“The sole piece of evidence indicating that appellant was ever involved in criminal activity was the evidence of his presence at the Twin Peaks shooting,” Justice Judy Parker wrote. “This single arrest, on charges which were later dismissed, does not establish that appellant continuously or regularly associated in the commission of criminal activities.”
The same court had dealt another blow to TXGANG a month earlier. After being pulled over in 2018 by a Lubbock County deputy for riding too slowly, Ashley Becker was charged with illegally possessing a weapon while being a member of a criminal gang.
Yet Becker’s background was clean enough that the Department of Public Safety had issued him a valid license to carry a gun. Last summer, the appeals court concluded that trumped any gang affiliation Becker may have.
The opinion only said having the permit could be used as a defense; police could still stop bikers and charge them with illegally carrying guns. But since the rulings, several charged with illegally carrying weapons because of their purported gang ties have dissolved. In December, El Paso prosecutors abruptly dismissed four such cases.
“How did the State of Texas establish he was in an ongoing criminal enterprise?” said Thomas Hughes of his client, Scott Stevens. “He’s not. He’s a member of the Chamber of Commerce.”
In Milam County, former U.S. Army infantry platoon sergeant Vaden — a self-identified Bandidos member — was returning from a biker’s funeral in Aransas Pass in November 2018 when a state trooper stopped him for speeding. The trooper arrested him after learning he was carrying a gun and found his name in TXGANG.
Vaden’s attorney, Kurt Glass, said Vaden had a valid carry permit and no criminal history. The case ended in a mistrial and has not yet been rescheduled.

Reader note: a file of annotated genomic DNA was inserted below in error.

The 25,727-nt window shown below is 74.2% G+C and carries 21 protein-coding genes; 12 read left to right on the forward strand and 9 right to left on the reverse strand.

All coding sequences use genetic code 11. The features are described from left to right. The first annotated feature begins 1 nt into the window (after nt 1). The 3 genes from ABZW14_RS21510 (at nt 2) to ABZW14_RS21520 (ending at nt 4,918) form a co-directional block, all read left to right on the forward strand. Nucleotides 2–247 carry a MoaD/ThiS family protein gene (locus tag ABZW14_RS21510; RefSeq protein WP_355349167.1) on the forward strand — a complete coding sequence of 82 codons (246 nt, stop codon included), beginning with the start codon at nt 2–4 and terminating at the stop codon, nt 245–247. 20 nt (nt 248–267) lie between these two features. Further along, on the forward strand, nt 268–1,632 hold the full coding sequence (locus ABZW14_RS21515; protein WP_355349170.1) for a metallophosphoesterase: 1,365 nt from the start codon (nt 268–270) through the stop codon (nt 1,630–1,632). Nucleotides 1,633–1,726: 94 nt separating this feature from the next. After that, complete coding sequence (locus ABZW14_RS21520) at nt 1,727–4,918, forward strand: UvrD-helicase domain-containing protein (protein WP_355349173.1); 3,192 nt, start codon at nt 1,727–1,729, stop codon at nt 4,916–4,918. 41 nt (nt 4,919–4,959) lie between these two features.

“You can’t arrest someone just because a database says something,” Glass said. “What you wear isn’t the same as a criminal conviction.”
In his 2019 lawsuit, Apodaca-Fisk, a recipient of the Red Cross Regional Hero Award in 2016, noted that no one in his club had a criminal record. “And, yet” Apodaca-Fisk “is in the TXGANG database, labeled as a gang member.”
In a deposition, El Paso Police Chief Greg Allen acknowledged Apodaca-Fisk was added to TXGANG without any direct police contact, but based on colors he was seen wearing in online posts and “another source” identifying him as a gang member. After the lawsuit was filed, Allen said he reviewed Apodaca-Fisk’s case, but noted Texas law didn’t require him to let the biker defend himself, or even inform him of the review. The lawsuit is pending.
Ward said such legal battles are a luxury for most. Last week, Texas Council of Clubs and Independents said Mary Gonzalez (D-El Paso) had agreed to sponsor legislation to bring California-like reforms to Texas, such as requiring police to tell people when they are added to TXGANG and a more transparent process to challenge the listing.
“We’re not saying there’s no good reason for a gang database,” Ward said. But “We have a lot of people who wear a patch. Not all are gang members.”